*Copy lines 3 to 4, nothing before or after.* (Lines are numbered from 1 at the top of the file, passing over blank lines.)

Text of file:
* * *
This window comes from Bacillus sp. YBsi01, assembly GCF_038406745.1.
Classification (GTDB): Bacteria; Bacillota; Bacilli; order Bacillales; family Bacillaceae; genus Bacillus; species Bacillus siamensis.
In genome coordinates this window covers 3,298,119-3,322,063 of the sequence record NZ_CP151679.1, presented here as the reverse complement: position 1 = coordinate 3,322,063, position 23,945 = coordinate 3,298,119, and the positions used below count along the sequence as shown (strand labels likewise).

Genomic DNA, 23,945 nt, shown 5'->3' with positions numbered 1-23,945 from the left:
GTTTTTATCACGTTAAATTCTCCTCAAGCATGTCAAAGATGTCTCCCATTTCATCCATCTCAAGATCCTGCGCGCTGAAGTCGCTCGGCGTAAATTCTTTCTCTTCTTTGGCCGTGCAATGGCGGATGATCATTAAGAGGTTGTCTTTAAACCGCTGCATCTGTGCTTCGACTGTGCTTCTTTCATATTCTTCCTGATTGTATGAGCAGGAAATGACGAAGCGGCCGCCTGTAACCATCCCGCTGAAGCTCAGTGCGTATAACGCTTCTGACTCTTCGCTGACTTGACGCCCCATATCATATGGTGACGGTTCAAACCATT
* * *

In genome coordinates this window covers 3,298,119-3,322,063 of the sequence record NZ_CP151679.1, presented here as the reverse complement: position 1 = coordinate 3,322,063, position 23,945 = coordinate 3,298,119, and the positions used below count along the sequence as shown (strand labels likewise).

Genomic DNA, 23,945 nt, shown 5'->3' with positions numbered 1-23,945 from the left: